2. Third-party cover: Catering to liabilities if client or partner data is compromised under your watch.
  3. Standalone policies: Specific policies tailored for cyber risks, separate from traditional business insurance.
  4. Add-ons or endorsements: Additional cyber coverage that can be added to an existing business insurance policy.

Why invest in cyber insurance?

Remember our ship analogy? In today's digital age, the waters are teeming with unseen threats. These digital threats can destabilise your business. In some cases, in an instant. With the reassurance that a lifeboat is in emergency radio range, cyber insurance ensures that in the face of an online storm, your business remains resilient.

A balanced approach: Cyber insurance meets cyber security strategy

When you start to investigate the world of cyber protection, you will find out that just having insurance is not enough, or even viable. Purchasing suitable cyber insurance will also require that you implement a cyber security strategy. Relying just on cyber insurance is like having home insurance, but leaving the doors unlocked and the CCTV turned off. If your home is burgled or burglarised, your home insurance will not cover you if you do not meet their expectation that you actually had locked those locks and had the CCTV monitoring turned on.

Combining the two strategies of having suitable cyber insurance and enforcing best-practice controls, provides the best safeguard for your business.

Let's simplify this relationship between these two strategies:

The cyber safety net: Cyber insurance cover

Cyber security on its own, while diligent in its watch, isn’t infallible. Even the most meticulous strategies might overlook a chink in the armour.

When this is the case and that weakness is exploited by a persistent enemy, cyber insurance swoops in, cushioning the financial repercussions of unexpected breaches, ensuring a brisk business bounce back. Your cyber insurance will tackle the fiscal, legal, and image-related aftermath of potential cyber skirmishes.

The insurance-driven push for peak security

Over recent years, cyber insurance providers are increasingly nudging businesses towards tighter cyber security. Why should they be expected to pay out, when you forget to lock the doors? As part of the insurance agreement, you will need to adhere to top-notch cyber controls. The result? Your organisations cyber health will be in a far better position than before your started.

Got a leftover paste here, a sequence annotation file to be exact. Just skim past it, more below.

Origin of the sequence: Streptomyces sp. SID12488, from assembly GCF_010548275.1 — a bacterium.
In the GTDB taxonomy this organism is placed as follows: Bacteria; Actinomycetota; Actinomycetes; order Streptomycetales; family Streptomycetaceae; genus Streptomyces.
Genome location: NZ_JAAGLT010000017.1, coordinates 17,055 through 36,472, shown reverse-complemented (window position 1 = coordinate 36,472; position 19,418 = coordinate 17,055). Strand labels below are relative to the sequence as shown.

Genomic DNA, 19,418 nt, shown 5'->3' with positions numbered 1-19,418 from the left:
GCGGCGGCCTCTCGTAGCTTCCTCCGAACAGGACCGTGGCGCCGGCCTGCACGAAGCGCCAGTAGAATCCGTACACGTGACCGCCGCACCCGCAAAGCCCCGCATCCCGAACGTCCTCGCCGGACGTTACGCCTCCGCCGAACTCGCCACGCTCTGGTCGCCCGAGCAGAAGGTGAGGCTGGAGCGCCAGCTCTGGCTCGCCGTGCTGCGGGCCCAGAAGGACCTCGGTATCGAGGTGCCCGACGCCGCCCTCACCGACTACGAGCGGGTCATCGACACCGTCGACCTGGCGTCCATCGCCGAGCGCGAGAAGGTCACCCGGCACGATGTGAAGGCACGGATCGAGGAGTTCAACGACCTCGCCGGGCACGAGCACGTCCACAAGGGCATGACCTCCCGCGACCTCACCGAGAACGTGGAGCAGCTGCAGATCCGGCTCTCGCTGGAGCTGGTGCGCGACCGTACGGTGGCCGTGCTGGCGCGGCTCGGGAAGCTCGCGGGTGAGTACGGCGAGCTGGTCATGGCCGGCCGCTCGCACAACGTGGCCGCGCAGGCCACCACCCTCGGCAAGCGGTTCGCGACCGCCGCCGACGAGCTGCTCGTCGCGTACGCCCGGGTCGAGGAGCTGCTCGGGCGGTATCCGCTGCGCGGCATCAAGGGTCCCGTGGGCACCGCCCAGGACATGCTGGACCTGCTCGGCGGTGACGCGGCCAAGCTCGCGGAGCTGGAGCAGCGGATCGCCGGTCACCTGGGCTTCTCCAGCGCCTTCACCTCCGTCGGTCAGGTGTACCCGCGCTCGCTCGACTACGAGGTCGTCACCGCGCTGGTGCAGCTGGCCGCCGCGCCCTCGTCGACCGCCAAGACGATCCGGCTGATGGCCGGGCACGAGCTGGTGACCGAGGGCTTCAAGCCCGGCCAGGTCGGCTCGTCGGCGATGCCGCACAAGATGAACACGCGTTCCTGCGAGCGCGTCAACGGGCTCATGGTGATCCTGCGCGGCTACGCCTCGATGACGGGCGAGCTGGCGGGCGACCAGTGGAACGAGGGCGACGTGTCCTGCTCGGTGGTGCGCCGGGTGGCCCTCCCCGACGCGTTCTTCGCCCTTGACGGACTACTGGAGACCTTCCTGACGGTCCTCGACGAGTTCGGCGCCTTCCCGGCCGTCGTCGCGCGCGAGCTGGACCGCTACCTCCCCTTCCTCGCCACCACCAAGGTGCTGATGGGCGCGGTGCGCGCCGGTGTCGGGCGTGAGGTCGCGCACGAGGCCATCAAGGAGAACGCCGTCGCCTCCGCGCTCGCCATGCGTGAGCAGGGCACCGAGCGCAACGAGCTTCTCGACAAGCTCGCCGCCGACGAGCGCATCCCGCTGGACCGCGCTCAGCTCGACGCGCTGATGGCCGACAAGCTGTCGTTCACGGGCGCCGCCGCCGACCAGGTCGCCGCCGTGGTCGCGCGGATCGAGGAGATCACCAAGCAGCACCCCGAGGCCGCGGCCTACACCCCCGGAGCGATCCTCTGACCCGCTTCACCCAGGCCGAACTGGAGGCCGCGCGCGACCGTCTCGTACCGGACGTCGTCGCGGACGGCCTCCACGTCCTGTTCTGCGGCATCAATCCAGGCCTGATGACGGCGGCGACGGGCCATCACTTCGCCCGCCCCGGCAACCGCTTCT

When you start the process of applying for your cyber insurance, you will need to complete a comprehensive questionnaire. This is used by the insurance underwriter to check your compliance to their standards and requirements. Your managed IT service provider can help you with the technical parts of this application form. Remember though, that this is your insurance policy. You are liable for failures in your cyber security strategy. As such, your questionnaire must be completed accurately and truthfully for the insurance to be effective.

It is likely your managed IT service provider will recommend implementing additional controls. This may help reduce the insurance premium cost, and further improve your cyber health.

Don’t stand still

Digital threats aren’t static. They are constantly morphing, evolving, and intensifying. Herein lies the brilliance of a synchronised cyber strategy and insurance duo. Regular dialogues between your managed IT service provider and insurance provider ensure that your protective and financial shields are always in tune with the latest cyber trends.

In conclusion...

The digital realm is vast, complicated and sometimes intimidating. But it can be navigated safely with the right tools, knowledge and partnerships. Cyber insurance is one of those essential tools, interlocked with a thorough cyber security strategy. If you are interested in ensuring your business remains digitally resilient, then let’s have a discussion. We’re not in the insurance game, but we're pros at guiding businesses through the intricacies of cyber coverage.

August 21, 2023 — Paul Stanyer